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Pros & Cons of gold Sovereigns V Britannia 999

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GB's iconic piece of gold monetary history V the new lure for 999 gold bullion coins

Whilst I'm not necessarily your typical gold bug, as admin of a SilverHub! like most precious metals investors I've still tried to include an appropriate balance of gold at any given time.  General consensus is usually 5-10% weighting in gold, although at times of financial uncertainty there's plenty of advocates for more like 10-20%.  Anyway, back to the point! >

Sovereign V Britannia

Gold Sovereign pros

  • Internationally recognised and respected, probably the most iconic gold bullion coin still in monetary use.
  • Highly collected by numismatics worldwide
  • Scarcity, it's said that about 1% of the UK minted gold Sovereigns still exist in GB, the rest having been smelted or shipped away long ago - much of which are now smelted into the US's gold reserves at Fort Knox.
  • Usually a reasonably low premium to spot gold, dealers often mark them up 5-6% for standard coins.
  • Rarer versions, years, low mintage coins attract high premiums - whilst generally retaining that premium with numismatics.
  • Small portable coin, still useful for trade and barter, being 0.2354 of an ounce gold. 

    i.e. multiple the current spot price gold X 0.2354 = bullion / melt / trade value of a standard weight full Sovereign.
    at todays respectable £1105 / ounce gold spot, that equates to £260.11 being a baseline valuation of an average Sovereign.

    Most dealers will pay around 99-100% spot, i.e £257.51 - £260.11 as a trade buy.

    They'd then look to sell at around spot plus 6% being: £275.72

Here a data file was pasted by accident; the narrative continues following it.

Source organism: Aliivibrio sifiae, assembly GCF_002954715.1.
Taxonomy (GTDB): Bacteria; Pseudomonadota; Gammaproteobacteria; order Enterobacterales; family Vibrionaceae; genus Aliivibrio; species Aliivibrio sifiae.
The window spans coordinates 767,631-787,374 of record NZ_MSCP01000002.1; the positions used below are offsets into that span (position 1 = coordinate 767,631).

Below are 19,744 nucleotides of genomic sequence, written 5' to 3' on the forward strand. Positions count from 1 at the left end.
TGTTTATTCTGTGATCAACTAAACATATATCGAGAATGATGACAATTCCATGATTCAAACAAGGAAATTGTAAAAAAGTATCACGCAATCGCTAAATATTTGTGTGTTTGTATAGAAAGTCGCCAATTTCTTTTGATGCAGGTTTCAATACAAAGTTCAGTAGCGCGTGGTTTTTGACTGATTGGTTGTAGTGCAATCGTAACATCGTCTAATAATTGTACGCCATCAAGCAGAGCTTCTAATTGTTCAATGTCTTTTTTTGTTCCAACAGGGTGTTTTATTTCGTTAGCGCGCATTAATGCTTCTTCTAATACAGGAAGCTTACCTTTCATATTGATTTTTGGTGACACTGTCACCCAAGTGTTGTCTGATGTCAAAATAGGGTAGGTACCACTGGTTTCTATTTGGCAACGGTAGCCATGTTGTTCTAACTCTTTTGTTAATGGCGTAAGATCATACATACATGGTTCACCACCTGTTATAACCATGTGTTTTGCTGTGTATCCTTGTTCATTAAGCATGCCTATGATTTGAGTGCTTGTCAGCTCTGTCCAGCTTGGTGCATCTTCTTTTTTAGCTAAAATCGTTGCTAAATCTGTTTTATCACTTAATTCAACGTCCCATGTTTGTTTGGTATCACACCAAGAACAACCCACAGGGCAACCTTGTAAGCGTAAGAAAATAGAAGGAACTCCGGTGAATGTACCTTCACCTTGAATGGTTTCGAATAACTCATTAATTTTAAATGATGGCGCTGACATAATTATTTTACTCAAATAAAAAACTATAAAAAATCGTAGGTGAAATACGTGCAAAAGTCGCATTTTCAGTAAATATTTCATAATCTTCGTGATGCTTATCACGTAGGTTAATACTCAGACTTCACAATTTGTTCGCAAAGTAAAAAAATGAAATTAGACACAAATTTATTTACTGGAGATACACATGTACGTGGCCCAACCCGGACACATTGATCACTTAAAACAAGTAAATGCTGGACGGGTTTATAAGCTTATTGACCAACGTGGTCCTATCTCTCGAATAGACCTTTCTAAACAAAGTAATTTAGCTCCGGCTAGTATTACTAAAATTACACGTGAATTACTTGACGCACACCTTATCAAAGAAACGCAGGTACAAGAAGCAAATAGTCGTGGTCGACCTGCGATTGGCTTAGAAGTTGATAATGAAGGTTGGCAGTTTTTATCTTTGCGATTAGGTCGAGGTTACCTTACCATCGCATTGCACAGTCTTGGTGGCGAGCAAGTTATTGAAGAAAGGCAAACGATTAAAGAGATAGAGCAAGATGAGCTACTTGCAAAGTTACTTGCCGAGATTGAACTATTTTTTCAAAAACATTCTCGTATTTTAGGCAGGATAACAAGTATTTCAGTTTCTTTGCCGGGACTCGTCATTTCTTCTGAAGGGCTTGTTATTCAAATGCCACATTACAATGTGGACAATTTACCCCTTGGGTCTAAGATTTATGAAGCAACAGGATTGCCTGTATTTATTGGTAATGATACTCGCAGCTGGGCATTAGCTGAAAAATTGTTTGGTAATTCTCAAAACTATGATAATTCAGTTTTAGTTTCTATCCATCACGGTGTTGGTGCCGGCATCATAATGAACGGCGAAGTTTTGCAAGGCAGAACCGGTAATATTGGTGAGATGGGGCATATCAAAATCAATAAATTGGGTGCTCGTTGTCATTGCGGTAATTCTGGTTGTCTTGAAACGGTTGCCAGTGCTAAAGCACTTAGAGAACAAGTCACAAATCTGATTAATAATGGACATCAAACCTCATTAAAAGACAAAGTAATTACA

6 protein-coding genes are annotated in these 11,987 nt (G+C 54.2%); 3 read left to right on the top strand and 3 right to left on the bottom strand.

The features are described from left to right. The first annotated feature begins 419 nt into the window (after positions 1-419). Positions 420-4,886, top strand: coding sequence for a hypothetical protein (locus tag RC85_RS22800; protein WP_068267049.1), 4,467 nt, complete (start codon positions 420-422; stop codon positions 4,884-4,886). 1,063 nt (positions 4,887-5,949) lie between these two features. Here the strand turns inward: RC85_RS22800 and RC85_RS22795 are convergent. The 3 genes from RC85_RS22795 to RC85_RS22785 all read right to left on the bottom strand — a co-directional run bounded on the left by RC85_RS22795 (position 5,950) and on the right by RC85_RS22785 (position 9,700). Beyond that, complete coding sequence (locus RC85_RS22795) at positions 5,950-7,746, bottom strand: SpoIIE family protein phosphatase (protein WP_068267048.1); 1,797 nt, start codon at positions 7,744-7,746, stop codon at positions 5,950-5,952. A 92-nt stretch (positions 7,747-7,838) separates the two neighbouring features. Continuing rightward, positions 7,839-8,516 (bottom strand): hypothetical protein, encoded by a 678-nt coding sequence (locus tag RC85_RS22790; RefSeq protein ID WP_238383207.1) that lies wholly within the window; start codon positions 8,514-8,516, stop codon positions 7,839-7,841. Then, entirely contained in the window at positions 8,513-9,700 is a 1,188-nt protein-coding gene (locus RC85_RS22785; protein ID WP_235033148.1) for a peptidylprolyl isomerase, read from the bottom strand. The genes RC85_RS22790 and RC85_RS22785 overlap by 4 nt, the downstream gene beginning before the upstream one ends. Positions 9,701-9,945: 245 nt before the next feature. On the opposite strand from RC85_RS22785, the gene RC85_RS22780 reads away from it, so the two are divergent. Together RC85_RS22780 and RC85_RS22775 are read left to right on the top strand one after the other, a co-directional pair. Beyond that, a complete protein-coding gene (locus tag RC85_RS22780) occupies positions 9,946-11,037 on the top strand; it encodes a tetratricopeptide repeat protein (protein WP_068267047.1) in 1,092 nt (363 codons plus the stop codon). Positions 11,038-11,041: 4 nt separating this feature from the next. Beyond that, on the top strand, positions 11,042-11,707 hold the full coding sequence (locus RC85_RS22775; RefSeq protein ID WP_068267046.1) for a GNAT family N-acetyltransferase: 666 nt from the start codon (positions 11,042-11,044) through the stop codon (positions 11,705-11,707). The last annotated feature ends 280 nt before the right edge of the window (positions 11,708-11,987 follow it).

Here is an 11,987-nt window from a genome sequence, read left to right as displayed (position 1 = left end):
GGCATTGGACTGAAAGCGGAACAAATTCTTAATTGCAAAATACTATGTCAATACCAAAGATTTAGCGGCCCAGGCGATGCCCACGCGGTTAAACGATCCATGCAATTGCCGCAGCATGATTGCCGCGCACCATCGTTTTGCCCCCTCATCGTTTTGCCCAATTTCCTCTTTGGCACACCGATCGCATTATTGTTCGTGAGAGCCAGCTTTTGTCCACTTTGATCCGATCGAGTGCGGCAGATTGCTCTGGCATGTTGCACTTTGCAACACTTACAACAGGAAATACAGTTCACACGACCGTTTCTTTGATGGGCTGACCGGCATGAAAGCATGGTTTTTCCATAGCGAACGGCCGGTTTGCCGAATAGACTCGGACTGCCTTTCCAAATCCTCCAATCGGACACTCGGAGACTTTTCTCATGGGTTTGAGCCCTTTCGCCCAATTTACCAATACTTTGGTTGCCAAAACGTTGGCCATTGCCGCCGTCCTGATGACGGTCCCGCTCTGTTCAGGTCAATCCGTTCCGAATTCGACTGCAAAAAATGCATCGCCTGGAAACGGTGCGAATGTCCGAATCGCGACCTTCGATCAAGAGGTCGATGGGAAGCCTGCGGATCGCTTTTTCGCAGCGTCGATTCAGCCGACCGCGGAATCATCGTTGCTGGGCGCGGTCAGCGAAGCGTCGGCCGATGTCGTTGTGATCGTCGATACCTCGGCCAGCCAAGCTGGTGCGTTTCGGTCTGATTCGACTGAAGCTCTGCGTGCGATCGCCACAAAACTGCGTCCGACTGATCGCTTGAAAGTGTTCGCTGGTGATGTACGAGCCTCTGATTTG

Indeed at time of writing a new 2019 gold Sovereign is retailing at £279-£280 inc delivery. 

    For older more collectable coins I would estimate an average additional premium to be £15-£20 upwards, i.e. average grade Victoria Veil, Jubilee or Young Heads circa £295-£310.00
    Having said that, nice graded, lustre, or scarcer mintage Jubilee Heads & Young Heads will readily fetch £350-£500 where numismatic value resides.
  • Personal preference is for the older Young Heads Victoria, both St George Dragon & Shied backs.
Gold Sovereign Cons
Hard to find as many cons - being such an iconic coin!
If any, it might become less desirable with a younger audience / collector?
Gold Britannia Pros
  • It's newer 999 purity gold, more popular in eastern markets, Asia etc, as well as now the norm for bullion coinage silver and gold, hence it's set to be the benchmark for holding and valuing physical gold bullion in legal tender coinage form.
  • It's current, has variety of modern sizes and assigned legal tender values, making it CGT free, (as is the Sovereign at £1 legal tender)
  • Good market liquidity, i.e. always demand, plenty of buyers/sellers and good availability of coinage.
Gold Britannia Cons
  • In current modern form it's really just a form of holding bullion and has little numismatic appeal. Although some of the older pre-999 versions are much scarcer and do hold decent premiums, like the 2001, 2003, 2005, 2007 - which are all especially nice designs and in relatedly scarcer supply. (that aspect's a Pro!!) 

* Let's here your views?   What's your experience and opinion?
* Where in the World are you? and how's the gold coin market there?

* Looking forward to seeing your gold coins for sale here on the Hubs classifieds as well

* SilverGold members can post buy/sell/wanted adverts free in the classifieds + sell your gold coins for 0% sellers fees.



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